DEKALB COUNTY, Ga. - It’s been two years since an Air Force Veteran was shot and killed by a DeKalb County Police Officer; his family is currently awaiting trial while his case is on appeal at the Georgia Supreme Court.
Anthony Hill, whose family said suffered from Post-Traumatic Stress Disorder, was seen running naked through an apartment complex on March 9, 2015. Former Officer Robert Olsen killed the unarmed 27-year-old man during the encounter.
Thursday, veterans gathered outside the DeKalb County Courthouse to remember Hill and all veterans suffering from mental illness.
“We say among us, the VA is waiting for you to die,” said retired Lt. Colonel Amos King with Justice for Veterans. “That is a sad situation, that is a sad commentary for those who gave their lives like Anthony Hill, he served his country, he was not killed on foreign soil he was killed right here in the United States.”
Justice for Veterans organized the prayer vigil. Hill’s uncle, Pierre Baylor drove from South Carolina, where most of Hill’s family lives, in order to attend. Baylor, a National Guardsmen said they always try to have a family member present to make sure people understand they still care about what is going on.
“Our last conversation he said, ‘Uncle Pete all the world needs is love,’” said Hill’s uncle, Pierre Baylor. “That is what he lived by, ‘all the world needs is love.’”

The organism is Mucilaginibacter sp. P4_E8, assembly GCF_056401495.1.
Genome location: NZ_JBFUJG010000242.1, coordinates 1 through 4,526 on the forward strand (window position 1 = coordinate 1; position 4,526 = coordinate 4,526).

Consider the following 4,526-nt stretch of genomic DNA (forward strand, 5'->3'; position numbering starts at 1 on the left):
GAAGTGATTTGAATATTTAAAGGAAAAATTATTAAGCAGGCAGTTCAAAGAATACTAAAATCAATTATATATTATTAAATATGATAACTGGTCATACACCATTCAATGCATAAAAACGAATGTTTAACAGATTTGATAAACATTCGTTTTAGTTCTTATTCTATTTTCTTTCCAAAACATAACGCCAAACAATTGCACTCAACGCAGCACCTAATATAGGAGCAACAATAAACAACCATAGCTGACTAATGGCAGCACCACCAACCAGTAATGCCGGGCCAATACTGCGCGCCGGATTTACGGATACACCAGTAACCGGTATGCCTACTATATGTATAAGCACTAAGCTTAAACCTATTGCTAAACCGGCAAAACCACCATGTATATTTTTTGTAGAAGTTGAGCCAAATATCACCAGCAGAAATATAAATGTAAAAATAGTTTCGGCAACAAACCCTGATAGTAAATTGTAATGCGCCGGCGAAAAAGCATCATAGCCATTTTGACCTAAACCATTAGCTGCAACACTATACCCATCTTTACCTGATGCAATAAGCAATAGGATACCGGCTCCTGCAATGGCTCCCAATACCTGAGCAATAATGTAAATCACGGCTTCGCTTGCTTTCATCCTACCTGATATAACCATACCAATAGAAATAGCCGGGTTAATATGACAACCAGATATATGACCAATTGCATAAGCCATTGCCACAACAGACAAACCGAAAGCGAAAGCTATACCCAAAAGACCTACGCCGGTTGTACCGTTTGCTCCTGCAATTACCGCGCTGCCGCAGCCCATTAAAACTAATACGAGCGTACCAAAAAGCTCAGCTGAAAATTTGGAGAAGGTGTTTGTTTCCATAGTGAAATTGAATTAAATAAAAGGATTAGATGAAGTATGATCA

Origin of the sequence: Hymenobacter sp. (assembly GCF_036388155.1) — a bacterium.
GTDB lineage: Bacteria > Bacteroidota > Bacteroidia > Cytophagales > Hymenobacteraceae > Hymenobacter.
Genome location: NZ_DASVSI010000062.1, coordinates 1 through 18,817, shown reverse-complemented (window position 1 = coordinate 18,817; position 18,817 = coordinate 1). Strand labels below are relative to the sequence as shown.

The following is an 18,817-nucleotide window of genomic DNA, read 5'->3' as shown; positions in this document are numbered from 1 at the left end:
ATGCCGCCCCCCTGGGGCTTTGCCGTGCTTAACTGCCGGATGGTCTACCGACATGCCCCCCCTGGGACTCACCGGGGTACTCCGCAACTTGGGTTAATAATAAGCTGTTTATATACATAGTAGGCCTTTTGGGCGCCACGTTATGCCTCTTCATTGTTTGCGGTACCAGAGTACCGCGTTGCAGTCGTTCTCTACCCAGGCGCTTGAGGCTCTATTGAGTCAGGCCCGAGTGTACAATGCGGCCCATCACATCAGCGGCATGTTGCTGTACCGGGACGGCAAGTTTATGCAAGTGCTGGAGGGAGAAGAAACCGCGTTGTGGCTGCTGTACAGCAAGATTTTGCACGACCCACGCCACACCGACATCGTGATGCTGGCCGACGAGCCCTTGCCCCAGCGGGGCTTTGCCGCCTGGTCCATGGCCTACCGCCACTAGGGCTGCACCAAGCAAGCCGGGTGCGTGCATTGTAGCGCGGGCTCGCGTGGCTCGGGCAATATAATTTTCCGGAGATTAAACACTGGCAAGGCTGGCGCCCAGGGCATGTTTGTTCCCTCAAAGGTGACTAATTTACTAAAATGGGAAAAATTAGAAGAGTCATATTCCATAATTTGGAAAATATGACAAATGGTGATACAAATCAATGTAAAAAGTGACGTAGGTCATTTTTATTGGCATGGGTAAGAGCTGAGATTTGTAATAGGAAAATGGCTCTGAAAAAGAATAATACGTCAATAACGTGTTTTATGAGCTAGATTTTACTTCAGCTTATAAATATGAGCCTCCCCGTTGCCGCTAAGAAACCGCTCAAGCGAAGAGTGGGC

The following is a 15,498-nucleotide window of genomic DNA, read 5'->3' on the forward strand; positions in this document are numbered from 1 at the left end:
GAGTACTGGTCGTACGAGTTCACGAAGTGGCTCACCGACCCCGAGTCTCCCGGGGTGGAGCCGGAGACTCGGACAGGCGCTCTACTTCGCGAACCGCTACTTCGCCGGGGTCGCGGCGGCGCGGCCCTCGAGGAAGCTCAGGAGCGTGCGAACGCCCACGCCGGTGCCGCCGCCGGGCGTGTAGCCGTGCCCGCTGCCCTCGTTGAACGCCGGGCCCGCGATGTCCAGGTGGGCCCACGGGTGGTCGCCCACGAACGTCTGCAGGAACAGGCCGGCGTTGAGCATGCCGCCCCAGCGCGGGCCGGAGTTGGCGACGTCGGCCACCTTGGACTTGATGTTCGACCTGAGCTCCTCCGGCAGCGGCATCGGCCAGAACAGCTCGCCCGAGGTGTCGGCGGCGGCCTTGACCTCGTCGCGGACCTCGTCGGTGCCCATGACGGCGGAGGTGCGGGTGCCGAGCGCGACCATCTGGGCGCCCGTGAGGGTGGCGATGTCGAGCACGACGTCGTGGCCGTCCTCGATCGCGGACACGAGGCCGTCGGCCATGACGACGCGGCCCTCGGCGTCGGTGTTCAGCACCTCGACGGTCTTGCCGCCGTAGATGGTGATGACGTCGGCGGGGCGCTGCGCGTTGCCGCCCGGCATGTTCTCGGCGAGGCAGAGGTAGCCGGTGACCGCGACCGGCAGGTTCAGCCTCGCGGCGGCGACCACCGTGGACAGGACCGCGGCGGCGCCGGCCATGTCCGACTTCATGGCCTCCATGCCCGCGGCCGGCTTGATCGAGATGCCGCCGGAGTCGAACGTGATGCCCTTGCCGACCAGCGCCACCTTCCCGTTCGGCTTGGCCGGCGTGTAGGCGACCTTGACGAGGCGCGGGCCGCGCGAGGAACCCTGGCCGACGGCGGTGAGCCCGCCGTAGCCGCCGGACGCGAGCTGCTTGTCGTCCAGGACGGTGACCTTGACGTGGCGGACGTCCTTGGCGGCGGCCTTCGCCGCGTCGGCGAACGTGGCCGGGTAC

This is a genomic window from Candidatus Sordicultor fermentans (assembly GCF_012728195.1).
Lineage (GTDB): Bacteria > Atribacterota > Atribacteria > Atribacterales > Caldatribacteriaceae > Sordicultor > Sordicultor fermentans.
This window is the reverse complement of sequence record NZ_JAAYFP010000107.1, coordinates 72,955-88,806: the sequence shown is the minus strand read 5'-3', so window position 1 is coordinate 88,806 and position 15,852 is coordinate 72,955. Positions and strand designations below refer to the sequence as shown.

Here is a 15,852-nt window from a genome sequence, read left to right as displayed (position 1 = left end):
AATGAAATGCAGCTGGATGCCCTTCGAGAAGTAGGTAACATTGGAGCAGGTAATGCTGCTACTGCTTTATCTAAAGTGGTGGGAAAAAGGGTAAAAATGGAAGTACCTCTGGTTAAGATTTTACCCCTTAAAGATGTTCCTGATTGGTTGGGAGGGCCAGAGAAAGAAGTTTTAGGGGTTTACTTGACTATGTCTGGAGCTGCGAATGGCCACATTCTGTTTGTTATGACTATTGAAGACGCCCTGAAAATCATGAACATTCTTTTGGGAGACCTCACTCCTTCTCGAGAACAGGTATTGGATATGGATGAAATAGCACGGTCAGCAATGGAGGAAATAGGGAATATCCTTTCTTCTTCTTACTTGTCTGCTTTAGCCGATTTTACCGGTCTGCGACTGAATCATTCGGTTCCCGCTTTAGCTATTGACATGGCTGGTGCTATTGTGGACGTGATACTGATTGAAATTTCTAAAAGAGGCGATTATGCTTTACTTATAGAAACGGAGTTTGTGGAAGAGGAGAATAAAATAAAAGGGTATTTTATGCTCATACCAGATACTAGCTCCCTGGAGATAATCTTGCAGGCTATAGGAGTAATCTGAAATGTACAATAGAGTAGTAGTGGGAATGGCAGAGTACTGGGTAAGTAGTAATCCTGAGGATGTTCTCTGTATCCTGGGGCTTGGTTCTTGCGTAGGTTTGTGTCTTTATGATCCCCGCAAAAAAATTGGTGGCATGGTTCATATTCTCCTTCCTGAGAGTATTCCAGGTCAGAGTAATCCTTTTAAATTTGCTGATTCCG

According to the DeKalb County District Attorney’s Office, the defense filed a notice of appeal alleging an issue with the presentation of the case during grand jury proceedings. Olsen is charged with felony murder, aggravated assault, violation of oath by a public officer, and making false statements. The case is currently on appeal at the Georgia Supreme Court.
“Hopefully the process will speed up and what we feel is right will happen, and that is all you can hope and pray for,” said Baylor.
DeKalb County District Attorney, Sherry Boston appointed a new prosecution team to the case. Hill’s family said they feel fortunate their case has a chance at justice, when so many others do not.
“We hurt for all families, just to lose a loved one when you feel it was preventable or didn’t have to happen, that's anybody no matter what circumstance,” said Baylor.